Anthropological Intelligence: The Deployment and Neglect of American Anthropology in the Second World War

By González, Roberto J. | Anthropological Quarterly, Spring 2008 | Go to article overview

Anthropological Intelligence: The Deployment and Neglect of American Anthropology in the Second World War


González, Roberto J., Anthropological Quarterly


David H. Price, Anthropological Intelligence: The Deployment and Neglect of American Anthropology in the Second World War. Durham, NC: Duke University Press, 2008. 352 pp.

Approximately half of all anthropologists in the United States contributed their expertise to the World War II effort. This timely book explores the wide range of roles they played through dozens of accounts profiling their work. The book's methodology is innovative and eclectic. It relies upon an array of sources including declassified documents requested through the Freedom of Information Act, anthropologists' letters and obituaries, government reports, and interviews, among others.

Price begins by providing a historical framework, specifically an analysis of anthropologists' roles in the "war to end all wars," WWI. During this time, Franz Boas developed a " radical ethical critique" in response to American archaeologists who worked as spies in Central America (p.12). According to Price, "Boas's belief in the existence of pure science independent of the corrupting influence of a militarized and politicized nation-state fueled this attack more than his disapproval of American participation in the war" (p. 12). It also set the stage for ethical struggles that would erupt throughout the course of the century.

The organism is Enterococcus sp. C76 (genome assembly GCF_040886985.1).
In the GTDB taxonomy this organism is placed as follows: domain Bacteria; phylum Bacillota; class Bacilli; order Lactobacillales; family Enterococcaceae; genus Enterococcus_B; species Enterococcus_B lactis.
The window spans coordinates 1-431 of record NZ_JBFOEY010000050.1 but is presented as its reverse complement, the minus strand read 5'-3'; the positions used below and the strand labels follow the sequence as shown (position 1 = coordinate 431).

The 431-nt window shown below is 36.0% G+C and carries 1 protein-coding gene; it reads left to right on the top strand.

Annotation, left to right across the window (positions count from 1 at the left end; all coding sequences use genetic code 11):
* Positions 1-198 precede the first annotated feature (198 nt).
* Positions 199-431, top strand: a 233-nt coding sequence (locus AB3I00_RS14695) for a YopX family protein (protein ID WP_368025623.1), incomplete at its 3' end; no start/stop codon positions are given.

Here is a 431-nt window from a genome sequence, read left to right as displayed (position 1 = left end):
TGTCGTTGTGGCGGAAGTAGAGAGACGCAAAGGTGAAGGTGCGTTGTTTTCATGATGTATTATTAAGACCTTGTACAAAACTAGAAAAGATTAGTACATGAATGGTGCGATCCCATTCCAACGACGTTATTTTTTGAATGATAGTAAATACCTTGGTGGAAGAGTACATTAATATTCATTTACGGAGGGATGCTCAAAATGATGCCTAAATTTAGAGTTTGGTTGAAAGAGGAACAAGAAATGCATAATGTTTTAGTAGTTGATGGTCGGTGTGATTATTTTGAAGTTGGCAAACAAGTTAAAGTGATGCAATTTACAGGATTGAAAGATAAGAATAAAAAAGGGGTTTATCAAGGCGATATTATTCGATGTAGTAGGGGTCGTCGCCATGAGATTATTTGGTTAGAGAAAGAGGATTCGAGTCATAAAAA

Subsequent chapters thoroughly cover a wide range of topics. For example, Price examines the role of professional associations (notably the American Anthropological Association and the Society for Applied Anthropology), and finds that " few anthropologists had second thoughts about the ethics of applying anthropology to warfare" (p. 49), as the needs of the war effort were assigned high priority by most members of the organizations. Laura Thompson was among the few concerned that some anthropologists had become " social engineers" and " technicians for hire to the highest bidder" (pp. 34, 35).

The book includes a fascinating chapter that analyzes "Allied and Axis Anthropologies," and reveals that Japanese and German anthropologists' "silence was remarkably similar to that which emerged in the writings of the postwar Allied anthropologist victors" (p.71). Another chapter documents the ways in which WWII transformed college campuses, most notably through the creation of foreign language and area studies programs, and, after the war, the creation of the GI Bill. Yet another explores the work of institutions that together functioned as a kind of "brain trust." These included the Human Relations Area Files, the Smithsonian Institution and its Ethnogeographic Board (created to generate information about potential theaters of war), and the Institute of Social Anthropology, among others. Academics were not always able to see the risks that such projects might entail: "The war's needs shone so brightly that they seemed to blind anthropologists to the possiblity that America's interests and those of the cultures they were studying might diverge" (p. 89).

Among the most shocking sections is a description of "social engineers" such as Henry Field (p. 127). Field and several other anthropologists were deeply involved in the "M Project" initiated by President Roosevelt in 1942. The goal was to search the globe for regions where millions of wartime refugees could be resettled. (Ales Hrdlicka, a physical anthropologist, who was an informal advisor to Roosevelt, also gave suggestions on relocating refugees.) Declassified documents reveal that "library bound bureaucrats [were] designing contingency plans to move tens of millions of people thousands of miles away from their native lands. Field and his staff appear[ed] comfortable planning to move inventoried people about the globe like fungible commodities" (p. 126). Even more disconcerting is that fact that "in almost every case, the peoples identified for relocation were victims of the aggression of others (e.g., the Roma, Jews, etc.), as if the reward of being victimized was being moved so that the aggressor could live in peace" (p. …

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